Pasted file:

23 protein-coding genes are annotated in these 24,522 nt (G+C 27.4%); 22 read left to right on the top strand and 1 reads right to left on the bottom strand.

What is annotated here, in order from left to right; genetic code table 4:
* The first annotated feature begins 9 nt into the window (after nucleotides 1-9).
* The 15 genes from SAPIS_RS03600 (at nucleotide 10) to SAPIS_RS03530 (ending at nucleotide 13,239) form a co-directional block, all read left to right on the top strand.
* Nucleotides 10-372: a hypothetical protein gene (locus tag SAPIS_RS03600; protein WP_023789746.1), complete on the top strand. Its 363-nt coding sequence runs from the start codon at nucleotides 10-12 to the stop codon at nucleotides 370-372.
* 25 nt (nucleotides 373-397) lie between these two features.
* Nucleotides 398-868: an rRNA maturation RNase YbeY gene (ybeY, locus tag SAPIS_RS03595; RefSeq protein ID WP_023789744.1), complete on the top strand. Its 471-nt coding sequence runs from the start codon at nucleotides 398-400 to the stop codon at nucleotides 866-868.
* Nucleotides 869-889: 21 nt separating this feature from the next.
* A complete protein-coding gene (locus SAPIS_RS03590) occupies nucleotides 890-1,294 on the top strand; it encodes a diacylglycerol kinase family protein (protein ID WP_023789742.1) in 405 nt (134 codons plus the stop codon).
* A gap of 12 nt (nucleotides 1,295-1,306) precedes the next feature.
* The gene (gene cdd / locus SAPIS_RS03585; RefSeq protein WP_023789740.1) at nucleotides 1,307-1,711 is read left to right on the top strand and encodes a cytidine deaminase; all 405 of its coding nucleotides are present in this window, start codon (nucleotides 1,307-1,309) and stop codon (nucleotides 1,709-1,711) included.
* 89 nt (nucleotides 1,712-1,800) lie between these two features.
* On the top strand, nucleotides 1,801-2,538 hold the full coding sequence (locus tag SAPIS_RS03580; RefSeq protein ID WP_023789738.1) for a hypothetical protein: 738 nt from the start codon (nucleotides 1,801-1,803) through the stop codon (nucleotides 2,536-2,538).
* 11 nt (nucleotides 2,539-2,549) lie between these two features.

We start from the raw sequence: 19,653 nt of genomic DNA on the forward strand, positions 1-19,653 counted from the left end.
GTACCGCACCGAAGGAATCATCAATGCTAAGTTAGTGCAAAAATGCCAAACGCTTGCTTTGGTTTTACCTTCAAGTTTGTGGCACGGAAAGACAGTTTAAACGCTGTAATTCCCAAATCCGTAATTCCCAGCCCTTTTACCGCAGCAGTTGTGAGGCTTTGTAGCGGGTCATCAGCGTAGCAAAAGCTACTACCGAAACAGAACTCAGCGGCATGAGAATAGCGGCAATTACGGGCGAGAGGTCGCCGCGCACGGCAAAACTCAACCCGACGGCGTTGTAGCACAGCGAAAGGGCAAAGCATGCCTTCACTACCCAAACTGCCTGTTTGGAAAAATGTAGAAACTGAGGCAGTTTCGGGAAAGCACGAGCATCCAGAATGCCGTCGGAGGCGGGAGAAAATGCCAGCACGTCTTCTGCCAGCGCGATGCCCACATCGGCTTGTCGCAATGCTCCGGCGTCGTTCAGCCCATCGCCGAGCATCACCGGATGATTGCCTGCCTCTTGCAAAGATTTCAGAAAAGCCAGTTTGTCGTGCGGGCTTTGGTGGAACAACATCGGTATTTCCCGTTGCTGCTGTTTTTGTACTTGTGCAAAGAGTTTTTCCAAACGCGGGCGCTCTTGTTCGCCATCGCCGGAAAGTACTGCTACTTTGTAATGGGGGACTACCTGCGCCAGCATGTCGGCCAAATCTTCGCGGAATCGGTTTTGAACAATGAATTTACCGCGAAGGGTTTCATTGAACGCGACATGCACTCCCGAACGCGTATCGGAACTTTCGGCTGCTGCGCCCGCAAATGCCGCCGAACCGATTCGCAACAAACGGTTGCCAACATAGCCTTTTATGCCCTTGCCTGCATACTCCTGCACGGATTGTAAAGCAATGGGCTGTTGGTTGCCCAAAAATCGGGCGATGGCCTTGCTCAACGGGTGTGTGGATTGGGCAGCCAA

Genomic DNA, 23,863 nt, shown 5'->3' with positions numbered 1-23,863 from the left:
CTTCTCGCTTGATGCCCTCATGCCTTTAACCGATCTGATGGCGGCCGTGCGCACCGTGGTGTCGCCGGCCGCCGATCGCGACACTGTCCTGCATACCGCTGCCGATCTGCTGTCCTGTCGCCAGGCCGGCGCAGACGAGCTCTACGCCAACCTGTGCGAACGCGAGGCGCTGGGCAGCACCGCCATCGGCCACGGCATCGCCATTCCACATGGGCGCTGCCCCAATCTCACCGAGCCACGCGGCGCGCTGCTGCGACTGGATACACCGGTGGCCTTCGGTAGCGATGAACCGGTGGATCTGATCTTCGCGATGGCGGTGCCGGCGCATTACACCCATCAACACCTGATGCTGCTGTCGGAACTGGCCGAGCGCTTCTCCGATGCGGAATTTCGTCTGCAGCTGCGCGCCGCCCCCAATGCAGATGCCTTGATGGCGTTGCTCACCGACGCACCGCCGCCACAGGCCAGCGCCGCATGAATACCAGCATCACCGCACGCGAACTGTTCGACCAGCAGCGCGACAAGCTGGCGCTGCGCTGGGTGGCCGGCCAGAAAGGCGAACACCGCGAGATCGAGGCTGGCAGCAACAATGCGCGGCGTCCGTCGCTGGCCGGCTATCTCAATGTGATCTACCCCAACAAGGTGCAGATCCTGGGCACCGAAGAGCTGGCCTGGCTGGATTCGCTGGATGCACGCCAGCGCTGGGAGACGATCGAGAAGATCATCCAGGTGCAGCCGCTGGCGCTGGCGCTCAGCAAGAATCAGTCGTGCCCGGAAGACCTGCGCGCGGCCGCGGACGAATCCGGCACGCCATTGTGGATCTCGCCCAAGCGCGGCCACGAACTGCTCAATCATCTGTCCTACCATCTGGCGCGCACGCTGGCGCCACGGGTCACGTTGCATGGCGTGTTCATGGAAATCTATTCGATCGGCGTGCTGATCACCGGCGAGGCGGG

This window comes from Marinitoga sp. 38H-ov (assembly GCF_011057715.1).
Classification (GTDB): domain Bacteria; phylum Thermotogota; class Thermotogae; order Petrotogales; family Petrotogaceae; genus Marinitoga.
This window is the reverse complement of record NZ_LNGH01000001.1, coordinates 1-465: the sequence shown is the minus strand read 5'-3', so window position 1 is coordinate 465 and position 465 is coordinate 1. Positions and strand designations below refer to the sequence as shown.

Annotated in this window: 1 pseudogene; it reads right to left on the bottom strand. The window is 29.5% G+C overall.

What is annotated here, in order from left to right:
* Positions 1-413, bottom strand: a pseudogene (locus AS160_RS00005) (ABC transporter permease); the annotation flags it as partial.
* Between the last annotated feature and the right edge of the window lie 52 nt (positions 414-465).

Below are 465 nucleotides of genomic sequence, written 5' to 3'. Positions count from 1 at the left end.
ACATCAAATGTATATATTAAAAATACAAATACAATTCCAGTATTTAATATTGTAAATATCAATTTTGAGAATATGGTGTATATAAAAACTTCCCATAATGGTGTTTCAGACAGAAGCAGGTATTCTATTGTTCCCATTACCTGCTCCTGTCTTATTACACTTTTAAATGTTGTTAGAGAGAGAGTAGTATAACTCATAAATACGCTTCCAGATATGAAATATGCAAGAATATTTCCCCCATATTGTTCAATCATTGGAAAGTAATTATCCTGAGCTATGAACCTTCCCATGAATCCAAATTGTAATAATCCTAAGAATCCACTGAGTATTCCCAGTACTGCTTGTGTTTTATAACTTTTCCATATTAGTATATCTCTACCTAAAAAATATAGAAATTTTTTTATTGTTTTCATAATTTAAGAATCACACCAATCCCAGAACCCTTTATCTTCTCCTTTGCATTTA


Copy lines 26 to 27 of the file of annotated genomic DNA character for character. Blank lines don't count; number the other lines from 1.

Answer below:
Below are 465 nucleotides of genomic sequence, written 5' to 3'. Positions count from 1 at the left end.
ACATCAAATGTATATATTAAAAATACAAATACAATTCCAGTATTTAATATTGTAAATATCAATTTTGAGAATATGGTGTATATAAAAACTTCCCATAATGGTGTTTCAGACAGAAGCAGGTATTCTATTGTTCCCATTACCTGCTCCTGTCTTATTACACTTTTAAATGTTGTTAGAGAGAGAGTAGTATAACTCATAAATACGCTTCCAGATATGAAATATGCAAGAATATTTCCCCCATATTGTTCAATCATTGGAAAGTAATTATCCTGAGCTATGAACCTTCCCATGAATCCAAATTGTAATAATCCTAAGAATCCACTGAGTATTCCCAGTACTGCTTGTGTTTTATAACTTTTCCATATTAGTATATCTCTACCTAAAAAATATAGAAATTTTTTTATTGTTTTCATAATTTAAGAATCACACCAATCCCAGAACCCTTTATCTTCTCCTTTGCATTTA